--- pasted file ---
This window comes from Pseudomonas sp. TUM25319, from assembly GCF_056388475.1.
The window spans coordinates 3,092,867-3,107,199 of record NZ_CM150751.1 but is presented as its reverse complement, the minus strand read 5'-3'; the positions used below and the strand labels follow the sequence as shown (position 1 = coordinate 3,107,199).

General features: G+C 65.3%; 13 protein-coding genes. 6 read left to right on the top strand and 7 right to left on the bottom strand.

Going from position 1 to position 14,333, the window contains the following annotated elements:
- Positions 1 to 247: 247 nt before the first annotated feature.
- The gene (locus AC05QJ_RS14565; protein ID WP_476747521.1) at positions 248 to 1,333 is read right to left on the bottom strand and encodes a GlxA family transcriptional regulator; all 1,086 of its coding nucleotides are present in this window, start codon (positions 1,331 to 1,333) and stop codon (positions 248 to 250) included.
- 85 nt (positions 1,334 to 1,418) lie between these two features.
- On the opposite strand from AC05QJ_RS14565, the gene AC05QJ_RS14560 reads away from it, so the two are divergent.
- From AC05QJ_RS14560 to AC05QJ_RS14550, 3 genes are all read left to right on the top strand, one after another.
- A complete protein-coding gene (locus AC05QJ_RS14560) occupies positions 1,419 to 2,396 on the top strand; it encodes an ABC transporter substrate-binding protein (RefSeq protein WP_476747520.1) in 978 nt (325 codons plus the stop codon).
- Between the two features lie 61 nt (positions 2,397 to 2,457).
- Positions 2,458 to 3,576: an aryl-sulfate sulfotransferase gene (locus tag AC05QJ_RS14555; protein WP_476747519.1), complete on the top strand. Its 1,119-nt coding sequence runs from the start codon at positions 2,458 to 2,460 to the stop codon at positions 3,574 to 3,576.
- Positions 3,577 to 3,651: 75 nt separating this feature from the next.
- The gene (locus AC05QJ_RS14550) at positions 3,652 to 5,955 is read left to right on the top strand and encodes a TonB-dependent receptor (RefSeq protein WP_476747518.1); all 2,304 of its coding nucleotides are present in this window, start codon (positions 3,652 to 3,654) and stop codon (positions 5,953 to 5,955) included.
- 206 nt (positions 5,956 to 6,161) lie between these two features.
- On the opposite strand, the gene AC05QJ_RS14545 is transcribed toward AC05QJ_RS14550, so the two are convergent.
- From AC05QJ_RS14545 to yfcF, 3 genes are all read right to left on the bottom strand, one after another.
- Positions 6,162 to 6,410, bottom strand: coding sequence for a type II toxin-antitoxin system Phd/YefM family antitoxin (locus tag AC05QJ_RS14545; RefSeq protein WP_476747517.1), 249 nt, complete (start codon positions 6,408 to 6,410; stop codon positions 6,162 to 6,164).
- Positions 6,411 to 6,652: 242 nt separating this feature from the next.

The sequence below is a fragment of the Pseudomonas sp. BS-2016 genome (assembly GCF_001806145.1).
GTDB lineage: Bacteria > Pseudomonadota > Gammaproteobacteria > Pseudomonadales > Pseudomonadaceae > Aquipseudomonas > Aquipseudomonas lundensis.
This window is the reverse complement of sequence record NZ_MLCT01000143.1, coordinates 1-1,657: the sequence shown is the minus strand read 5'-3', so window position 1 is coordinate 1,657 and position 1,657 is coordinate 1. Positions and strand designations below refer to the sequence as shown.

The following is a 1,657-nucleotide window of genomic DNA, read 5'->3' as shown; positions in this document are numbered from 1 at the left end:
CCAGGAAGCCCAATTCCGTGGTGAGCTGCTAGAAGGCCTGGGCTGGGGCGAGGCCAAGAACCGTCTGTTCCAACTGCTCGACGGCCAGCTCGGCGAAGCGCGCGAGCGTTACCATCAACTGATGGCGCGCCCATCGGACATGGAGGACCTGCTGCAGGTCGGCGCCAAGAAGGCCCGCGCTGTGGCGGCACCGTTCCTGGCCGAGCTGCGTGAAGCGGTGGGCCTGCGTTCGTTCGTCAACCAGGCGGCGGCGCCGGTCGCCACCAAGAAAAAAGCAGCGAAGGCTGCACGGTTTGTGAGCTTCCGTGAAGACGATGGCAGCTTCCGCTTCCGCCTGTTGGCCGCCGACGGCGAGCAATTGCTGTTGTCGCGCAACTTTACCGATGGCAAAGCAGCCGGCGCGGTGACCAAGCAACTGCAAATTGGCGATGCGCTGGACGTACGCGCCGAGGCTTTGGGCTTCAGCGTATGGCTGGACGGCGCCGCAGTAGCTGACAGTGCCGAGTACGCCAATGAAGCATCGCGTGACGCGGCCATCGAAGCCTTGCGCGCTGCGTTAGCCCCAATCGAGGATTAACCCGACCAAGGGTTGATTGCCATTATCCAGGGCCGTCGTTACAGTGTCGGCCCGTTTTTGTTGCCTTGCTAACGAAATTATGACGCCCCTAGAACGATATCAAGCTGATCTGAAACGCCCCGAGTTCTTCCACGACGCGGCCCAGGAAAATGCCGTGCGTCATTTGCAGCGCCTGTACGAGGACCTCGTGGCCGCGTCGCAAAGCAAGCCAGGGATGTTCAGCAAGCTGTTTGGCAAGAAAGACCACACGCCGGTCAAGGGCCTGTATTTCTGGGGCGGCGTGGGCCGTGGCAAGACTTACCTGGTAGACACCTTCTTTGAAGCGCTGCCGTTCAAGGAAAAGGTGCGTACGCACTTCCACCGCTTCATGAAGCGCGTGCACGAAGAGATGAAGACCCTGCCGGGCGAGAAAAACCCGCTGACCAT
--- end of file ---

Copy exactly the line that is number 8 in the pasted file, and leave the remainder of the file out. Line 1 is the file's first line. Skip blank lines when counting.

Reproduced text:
- On the opposite strand from AC05QJ_RS14565, the gene AC05QJ_RS14560 reads away from it, so the two are divergent.